That year, he said, made him realize that he wanted to do something more meaningful with his life. He’d always had an interest in science, so he decided to attend medical school. Before enrolling at UCLA, he did a summer American Cancer Society fellowship at the University of Pennsylvania, working with a prominent surgical oncologist – recommended, of course, by his father.
That sealed it.
“I was glad he went into medicine. It’s been very rewarding for me,” said Frederick Eilber, a professor of surgery who also served as chief of the surgical oncology division for nine years. “There was no pressure for him to do what I do, but when he chose to be involved in cancer and surgery, it was fine with me.”
Fritz Eilber completed his internship and residency at UCLA. In addition to the clinical work, he did a two-year research fellowship with his father and Dr. James Economou, studying sarcomas. Following that, he served as a surgical oncology fellow at Memorial Sloan-Kettering Cancer Center, which allowed him to operate on many types of cancer.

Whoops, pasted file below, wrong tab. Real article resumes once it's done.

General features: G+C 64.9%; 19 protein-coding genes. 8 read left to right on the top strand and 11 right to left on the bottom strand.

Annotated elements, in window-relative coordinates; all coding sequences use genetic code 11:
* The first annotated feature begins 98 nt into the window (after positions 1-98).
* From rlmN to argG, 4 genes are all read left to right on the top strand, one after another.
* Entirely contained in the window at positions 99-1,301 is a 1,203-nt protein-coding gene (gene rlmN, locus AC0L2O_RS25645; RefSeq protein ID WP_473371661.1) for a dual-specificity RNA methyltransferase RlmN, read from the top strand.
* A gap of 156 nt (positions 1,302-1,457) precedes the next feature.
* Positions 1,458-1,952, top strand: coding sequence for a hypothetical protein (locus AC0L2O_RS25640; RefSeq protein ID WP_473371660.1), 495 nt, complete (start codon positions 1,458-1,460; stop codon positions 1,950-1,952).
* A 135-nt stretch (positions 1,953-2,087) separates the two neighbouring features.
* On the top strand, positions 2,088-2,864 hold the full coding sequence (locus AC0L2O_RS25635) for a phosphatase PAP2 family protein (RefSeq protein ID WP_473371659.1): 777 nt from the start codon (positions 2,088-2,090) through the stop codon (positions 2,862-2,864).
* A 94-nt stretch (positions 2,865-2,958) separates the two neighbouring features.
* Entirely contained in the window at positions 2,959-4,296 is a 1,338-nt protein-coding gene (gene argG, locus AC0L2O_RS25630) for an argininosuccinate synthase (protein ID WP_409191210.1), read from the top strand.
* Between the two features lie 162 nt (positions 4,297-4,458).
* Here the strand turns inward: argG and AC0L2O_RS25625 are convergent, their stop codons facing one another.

Both father and son play down the whole father-and-son aspect of their unique situation. That they’re both surgical oncologists at UCLA intent on finding new ways to combat sarcomas isn’t a big deal to them. The fact that the elder Eilber will be passing the leadership of the UCLA sarcoma program on to the younger Eilber doesn’t seem unusual at all.
“The opportunity to work with my father and to make a smooth transition into running the sarcoma program here is great, but it’s not why I’m here,” said Fritz Eilber, who was aggressively courted by Sloan-Kettering before coming to UCLA in September 2004.
Instead, he said, it was the opportunity presented by Economou, Dr. Dennis Slamon, and UCLA's Jonsson Comprehensive Cancer Center to do translational research that was the lure. UCLA’s strength in multidisciplinary research – bringing together surgeons, oncologists, imaging experts, and basic scientists - provides Eilber access to top clinical and scientific expertise. And the sarcoma program’s enormous volume of patients allows him to collect tumor samples to study in the lab in his search for new targets for new, less toxic therapies.
By Kim Irwin, 2005